Written by Anita Warwick
From encouraging mark making in the early years, to writing for a purpose and developing an individual style, regular handwriting sessions will help children settle back into classroom routines. Following our previous blog about the importance of teaching handwriting here are some tips and ideas to boost children’s confidence and enjoyment of handwriting practice.
Getting Ready to Write
Children begin to write by making marks and patterns. Encourage this by enabling the use of crayons, chalks, pencils, pens, paint, paintbrushes, paper, card, whiteboards, chalkboards and clipboards. Children also need plenty of exercise and play to develop their fine and gross motor skills.
Start each handwriting lesson with action rhymes and warm-ups. Demonstrate how children should sit, hold their pencil and position their paper. The Nelson Handwriting online subscription is useful to new teachers or those who are not confident about the correct letter formation and joins. Each unit includes an animation of the focus letter, join or patterns.
Once children can write some letters*, for example s a t p i n m d, they can start making two and three letter words. Just one word a week, displayed on a wall and added to, quickly builds a word bank that helps children read and spell too.
Here are some other tips for fun handwriting practice:
- go outside and draw letters in the air using a finger or ribbon wands
- finger trace over tactile letters
- glue pasta or string over a letter(s) or joined words in the correct direction
- use a finger or stick to write letters in a sand/paint tray
- write on the playground with large coloured chalks
- write letters/make patterns with a wax crayon then apply a colour wash
- offer a range of activities using plasticine, clay or salt dough.
Setting up a ‘writing area/corner’ also provides an ideal opportunity to encourage writing for a purpose.
Building Stamina to Aid Fluency
As joined handwriting is a movement skill, it is essential it is taught and continues to be part of a daily routine. Little and often helps ensure children get into good habits.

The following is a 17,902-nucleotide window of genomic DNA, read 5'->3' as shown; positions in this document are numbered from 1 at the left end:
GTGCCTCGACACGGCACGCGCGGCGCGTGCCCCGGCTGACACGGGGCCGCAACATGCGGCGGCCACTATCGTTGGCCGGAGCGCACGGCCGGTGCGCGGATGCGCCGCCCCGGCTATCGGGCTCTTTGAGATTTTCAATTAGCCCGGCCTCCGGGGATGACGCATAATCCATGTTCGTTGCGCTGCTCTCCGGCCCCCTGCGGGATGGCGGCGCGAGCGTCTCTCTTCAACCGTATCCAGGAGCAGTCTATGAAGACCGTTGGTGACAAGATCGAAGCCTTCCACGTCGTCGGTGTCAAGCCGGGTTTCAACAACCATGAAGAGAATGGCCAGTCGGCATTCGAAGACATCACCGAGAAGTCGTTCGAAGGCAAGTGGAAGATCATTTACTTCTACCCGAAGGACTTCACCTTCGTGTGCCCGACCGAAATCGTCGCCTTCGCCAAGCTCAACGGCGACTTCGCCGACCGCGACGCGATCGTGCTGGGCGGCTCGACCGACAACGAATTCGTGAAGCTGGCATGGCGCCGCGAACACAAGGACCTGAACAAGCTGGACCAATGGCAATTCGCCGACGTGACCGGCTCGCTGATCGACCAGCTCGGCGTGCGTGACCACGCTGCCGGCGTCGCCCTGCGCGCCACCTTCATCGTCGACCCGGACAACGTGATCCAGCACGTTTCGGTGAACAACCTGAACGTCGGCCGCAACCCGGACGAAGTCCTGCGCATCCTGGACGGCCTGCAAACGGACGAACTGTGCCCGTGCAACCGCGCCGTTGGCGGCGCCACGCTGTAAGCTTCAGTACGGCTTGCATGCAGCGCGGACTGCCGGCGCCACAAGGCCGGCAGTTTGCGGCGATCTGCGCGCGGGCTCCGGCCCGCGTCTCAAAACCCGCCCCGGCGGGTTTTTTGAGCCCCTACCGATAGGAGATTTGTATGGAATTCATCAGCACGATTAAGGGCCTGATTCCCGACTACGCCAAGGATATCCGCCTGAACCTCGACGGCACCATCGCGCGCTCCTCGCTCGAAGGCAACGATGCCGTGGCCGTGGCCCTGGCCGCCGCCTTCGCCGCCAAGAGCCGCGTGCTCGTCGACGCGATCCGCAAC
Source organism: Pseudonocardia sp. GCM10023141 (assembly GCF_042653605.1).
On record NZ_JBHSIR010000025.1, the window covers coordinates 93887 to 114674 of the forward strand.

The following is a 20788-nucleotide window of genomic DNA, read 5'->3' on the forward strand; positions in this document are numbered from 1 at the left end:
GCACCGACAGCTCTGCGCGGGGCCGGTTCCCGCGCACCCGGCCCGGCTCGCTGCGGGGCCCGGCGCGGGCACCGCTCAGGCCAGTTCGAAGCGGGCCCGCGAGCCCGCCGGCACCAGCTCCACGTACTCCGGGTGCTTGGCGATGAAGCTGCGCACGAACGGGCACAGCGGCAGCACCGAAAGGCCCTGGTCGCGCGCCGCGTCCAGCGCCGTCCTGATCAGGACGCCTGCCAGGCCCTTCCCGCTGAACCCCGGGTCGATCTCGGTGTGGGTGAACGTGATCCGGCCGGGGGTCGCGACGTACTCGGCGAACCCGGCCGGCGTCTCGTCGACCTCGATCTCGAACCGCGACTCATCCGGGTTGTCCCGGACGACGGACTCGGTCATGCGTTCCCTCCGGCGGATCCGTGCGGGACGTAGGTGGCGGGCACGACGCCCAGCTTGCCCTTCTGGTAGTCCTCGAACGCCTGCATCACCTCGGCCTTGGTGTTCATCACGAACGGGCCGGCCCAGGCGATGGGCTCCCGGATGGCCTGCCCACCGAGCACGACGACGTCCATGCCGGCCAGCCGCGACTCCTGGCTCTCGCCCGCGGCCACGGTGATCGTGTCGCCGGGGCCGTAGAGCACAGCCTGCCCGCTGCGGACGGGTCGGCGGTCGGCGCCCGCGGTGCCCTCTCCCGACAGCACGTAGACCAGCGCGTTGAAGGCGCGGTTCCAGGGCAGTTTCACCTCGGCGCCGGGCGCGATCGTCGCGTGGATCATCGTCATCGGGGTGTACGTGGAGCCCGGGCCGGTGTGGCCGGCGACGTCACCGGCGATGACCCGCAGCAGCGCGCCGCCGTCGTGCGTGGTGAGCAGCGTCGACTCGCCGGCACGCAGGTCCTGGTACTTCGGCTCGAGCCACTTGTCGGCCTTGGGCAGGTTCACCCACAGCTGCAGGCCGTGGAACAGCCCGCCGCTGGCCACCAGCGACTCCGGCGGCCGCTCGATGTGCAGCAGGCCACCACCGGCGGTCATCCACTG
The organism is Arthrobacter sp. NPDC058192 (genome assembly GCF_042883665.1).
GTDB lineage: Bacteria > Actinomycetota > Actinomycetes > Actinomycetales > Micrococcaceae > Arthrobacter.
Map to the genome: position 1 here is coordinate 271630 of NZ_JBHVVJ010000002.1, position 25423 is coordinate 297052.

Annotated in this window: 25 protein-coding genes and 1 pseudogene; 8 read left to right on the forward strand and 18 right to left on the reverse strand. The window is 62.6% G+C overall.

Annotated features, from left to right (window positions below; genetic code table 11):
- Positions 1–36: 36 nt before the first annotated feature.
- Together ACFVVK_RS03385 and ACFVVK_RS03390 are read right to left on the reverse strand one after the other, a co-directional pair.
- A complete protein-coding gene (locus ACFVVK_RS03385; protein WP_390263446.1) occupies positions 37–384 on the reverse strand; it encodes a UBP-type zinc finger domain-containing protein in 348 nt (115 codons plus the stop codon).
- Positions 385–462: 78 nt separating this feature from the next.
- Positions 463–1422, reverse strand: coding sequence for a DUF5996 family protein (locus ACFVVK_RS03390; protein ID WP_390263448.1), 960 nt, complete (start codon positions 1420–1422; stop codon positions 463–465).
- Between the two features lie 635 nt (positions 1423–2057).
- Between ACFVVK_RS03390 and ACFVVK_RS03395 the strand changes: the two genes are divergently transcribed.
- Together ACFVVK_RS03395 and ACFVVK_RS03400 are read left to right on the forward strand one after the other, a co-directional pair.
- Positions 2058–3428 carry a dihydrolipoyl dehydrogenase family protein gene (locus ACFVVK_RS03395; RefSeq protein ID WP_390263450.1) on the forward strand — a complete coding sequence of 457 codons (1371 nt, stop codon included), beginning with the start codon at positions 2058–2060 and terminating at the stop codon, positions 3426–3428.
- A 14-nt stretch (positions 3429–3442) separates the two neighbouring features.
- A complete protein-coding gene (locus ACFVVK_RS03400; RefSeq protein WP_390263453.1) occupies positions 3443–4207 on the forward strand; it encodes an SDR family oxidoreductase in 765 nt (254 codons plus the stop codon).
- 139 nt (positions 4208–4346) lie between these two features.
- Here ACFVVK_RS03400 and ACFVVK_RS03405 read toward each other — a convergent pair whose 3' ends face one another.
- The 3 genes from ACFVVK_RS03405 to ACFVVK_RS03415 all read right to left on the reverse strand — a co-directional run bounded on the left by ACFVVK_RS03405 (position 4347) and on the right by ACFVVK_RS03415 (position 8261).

For children who need more support, use a highlighter pen to demonstrate the correct formation of a letter in their books, while they watch, trace over, copy and practise.
As children progress, they learn to consider the visual impact of their writing, as well as accuracy. Nelson Handwriting encourages the development of individual styles, including slanted and printed writing and aspects of presentation, such as spacing, borders, and illustration. Children should gain experience across different forms of writing for different purposes to help them transfer their handwriting skills to all other areas of the curriculum.
Here are some ideas for encouraging presentation skills:
- a termly handwriting competition
- award ‘pen licences’ **
- a ‘Most Improved Handwriting’ Award of the Week
- experiment with presentation, for example ask children to write a poem which forms a shape relating to its subject.
Handwriting is a skill that once taught and mastered remains with us for the rest of our lives.
By Anita Warwick
Nelson Handwriting provides a consistent whole-school approach to handwriting, with complete teaching support, and engaging and interactive activities.
* Research into handwriting Front. Psychol., 22 January 2020 | https://doi.org/10.3389/fpsyg.2019.03054 kindergarten children trained to write letters with pencil and paper showed superior performance in letter recognition and had improved visuo-spatial skills compared with keyboard training
** When able to form and join letters correctly, children begin to write with a pen in most lessons.